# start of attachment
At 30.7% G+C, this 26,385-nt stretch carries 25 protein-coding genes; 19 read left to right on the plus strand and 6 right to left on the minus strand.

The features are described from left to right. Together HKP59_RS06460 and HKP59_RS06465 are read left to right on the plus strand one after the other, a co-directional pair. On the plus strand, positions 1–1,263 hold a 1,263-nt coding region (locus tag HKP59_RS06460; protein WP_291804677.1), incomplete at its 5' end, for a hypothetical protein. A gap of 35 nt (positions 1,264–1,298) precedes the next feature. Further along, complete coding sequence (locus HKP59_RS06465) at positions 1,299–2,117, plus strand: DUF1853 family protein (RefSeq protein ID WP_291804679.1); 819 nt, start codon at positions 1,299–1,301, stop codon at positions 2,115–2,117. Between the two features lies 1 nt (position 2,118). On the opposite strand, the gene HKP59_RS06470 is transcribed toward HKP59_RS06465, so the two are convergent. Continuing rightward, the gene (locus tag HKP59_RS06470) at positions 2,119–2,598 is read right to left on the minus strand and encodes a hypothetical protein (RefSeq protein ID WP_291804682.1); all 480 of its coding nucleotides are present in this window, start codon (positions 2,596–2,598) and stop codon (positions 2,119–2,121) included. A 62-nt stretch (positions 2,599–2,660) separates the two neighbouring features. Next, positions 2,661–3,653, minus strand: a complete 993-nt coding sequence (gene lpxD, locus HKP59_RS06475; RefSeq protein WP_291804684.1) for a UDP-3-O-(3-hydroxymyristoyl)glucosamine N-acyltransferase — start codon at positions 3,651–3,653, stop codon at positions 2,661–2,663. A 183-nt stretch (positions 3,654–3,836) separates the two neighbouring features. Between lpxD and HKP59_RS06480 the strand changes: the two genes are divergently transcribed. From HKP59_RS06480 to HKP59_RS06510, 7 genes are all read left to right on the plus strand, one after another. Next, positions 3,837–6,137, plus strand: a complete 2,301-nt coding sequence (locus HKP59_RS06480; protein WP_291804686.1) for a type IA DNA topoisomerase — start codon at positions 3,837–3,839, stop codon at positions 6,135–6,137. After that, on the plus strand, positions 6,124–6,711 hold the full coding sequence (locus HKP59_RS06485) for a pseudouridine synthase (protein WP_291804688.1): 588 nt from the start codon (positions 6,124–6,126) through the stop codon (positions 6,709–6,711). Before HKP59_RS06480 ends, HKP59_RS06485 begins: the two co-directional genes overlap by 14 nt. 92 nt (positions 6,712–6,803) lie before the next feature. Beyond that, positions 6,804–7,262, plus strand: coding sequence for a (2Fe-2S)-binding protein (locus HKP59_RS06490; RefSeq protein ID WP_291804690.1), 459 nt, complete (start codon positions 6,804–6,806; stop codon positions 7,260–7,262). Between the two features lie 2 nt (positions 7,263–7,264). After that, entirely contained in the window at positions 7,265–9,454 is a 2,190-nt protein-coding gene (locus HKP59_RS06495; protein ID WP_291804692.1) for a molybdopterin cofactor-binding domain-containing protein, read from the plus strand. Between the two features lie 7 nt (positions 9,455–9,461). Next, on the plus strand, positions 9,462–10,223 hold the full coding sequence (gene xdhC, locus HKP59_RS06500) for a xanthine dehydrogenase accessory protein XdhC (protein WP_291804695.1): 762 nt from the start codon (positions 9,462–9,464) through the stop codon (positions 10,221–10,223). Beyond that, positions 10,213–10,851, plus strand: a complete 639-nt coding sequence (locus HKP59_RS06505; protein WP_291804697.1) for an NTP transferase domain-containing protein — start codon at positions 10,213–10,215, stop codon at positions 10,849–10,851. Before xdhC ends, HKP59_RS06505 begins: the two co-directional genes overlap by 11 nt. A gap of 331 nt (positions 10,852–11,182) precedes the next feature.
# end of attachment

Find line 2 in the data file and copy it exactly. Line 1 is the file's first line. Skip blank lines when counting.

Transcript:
The features are described from left to right. Together HKP59_RS06460 and HKP59_RS06465 are read left to right on the plus strand one after the other, a co-directional pair. On the plus strand, positions 1–1,263 hold a 1,263-nt coding region (locus tag HKP59_RS06460; protein WP_291804677.1), incomplete at its 5' end, for a hypothetical protein. A gap of 35 nt (positions 1,264–1,298) precedes the next feature. Further along, complete coding sequence (locus HKP59_RS06465) at positions 1,299–2,117, plus strand: DUF1853 family protein (RefSeq protein ID WP_291804679.1); 819 nt, start codon at positions 1,299–1,301, stop codon at positions 2,115–2,117. Between the two features lies 1 nt (position 2,118). On the opposite strand, the gene HKP59_RS06470 is transcribed toward HKP59_RS06465, so the two are convergent. Continuing rightward, the gene (locus tag HKP59_RS06470) at positions 2,119–2,598 is read right to left on the minus strand and encodes a hypothetical protein (RefSeq protein ID WP_291804682.1); all 480 of its coding nucleotides are present in this window, start codon (positions 2,596–2,598) and stop codon (positions 2,119–2,121) included. A 62-nt stretch (positions 2,599–2,660) separates the two neighbouring features. Next, positions 2,661–3,653, minus strand: a complete 993-nt coding sequence (gene lpxD, locus HKP59_RS06475; RefSeq protein WP_291804684.1) for a UDP-3-O-(3-hydroxymyristoyl)glucosamine N-acyltransferase — start codon at positions 3,651–3,653, stop codon at positions 2,661–2,663. A 183-nt stretch (positions 3,654–3,836) separates the two neighbouring features. Between lpxD and HKP59_RS06480 the strand changes: the two genes are divergently transcribed. From HKP59_RS06480 to HKP59_RS06510, 7 genes are all read left to right on the plus strand, one after another. Next, positions 3,837–6,137, plus strand: a complete 2,301-nt coding sequence (locus HKP59_RS06480; protein WP_291804686.1) for a type IA DNA topoisomerase — start codon at positions 3,837–3,839, stop codon at positions 6,135–6,137. After that, on the plus strand, positions 6,124–6,711 hold the full coding sequence (locus HKP59_RS06485) for a pseudouridine synthase (protein WP_291804688.1): 588 nt from the start codon (positions 6,124–6,126) through the stop codon (positions 6,709–6,711). Before HKP59_RS06480 ends, HKP59_RS06485 begins: the two co-directional genes overlap by 14 nt. 92 nt (positions 6,712–6,803) lie before the next feature. Beyond that, positions 6,804–7,262, plus strand: coding sequence for a (2Fe-2S)-binding protein (locus HKP59_RS06490; RefSeq protein ID WP_291804690.1), 459 nt, complete (start codon positions 6,804–6,806; stop codon positions 7,260–7,262). Between the two features lie 2 nt (positions 7,263–7,264). After that, entirely contained in the window at positions 7,265–9,454 is a 2,190-nt protein-coding gene (locus HKP59_RS06495; protein ID WP_291804692.1) for a molybdopterin cofactor-binding domain-containing protein, read from the plus strand. Between the two features lie 7 nt (positions 9,455–9,461). Next, on the plus strand, positions 9,462–10,223 hold the full coding sequence (gene xdhC, locus HKP59_RS06500) for a xanthine dehydrogenase accessory protein XdhC (protein WP_291804695.1): 762 nt from the start codon (positions 9,462–9,464) through the stop codon (positions 10,221–10,223). Beyond that, positions 10,213–10,851, plus strand: a complete 639-nt coding sequence (locus HKP59_RS06505; protein WP_291804697.1) for an NTP transferase domain-containing protein — start codon at positions 10,213–10,215, stop codon at positions 10,849–10,851. Before xdhC ends, HKP59_RS06505 begins: the two co-directional genes overlap by 11 nt. A gap of 331 nt (positions 10,852–11,182) precedes the next feature.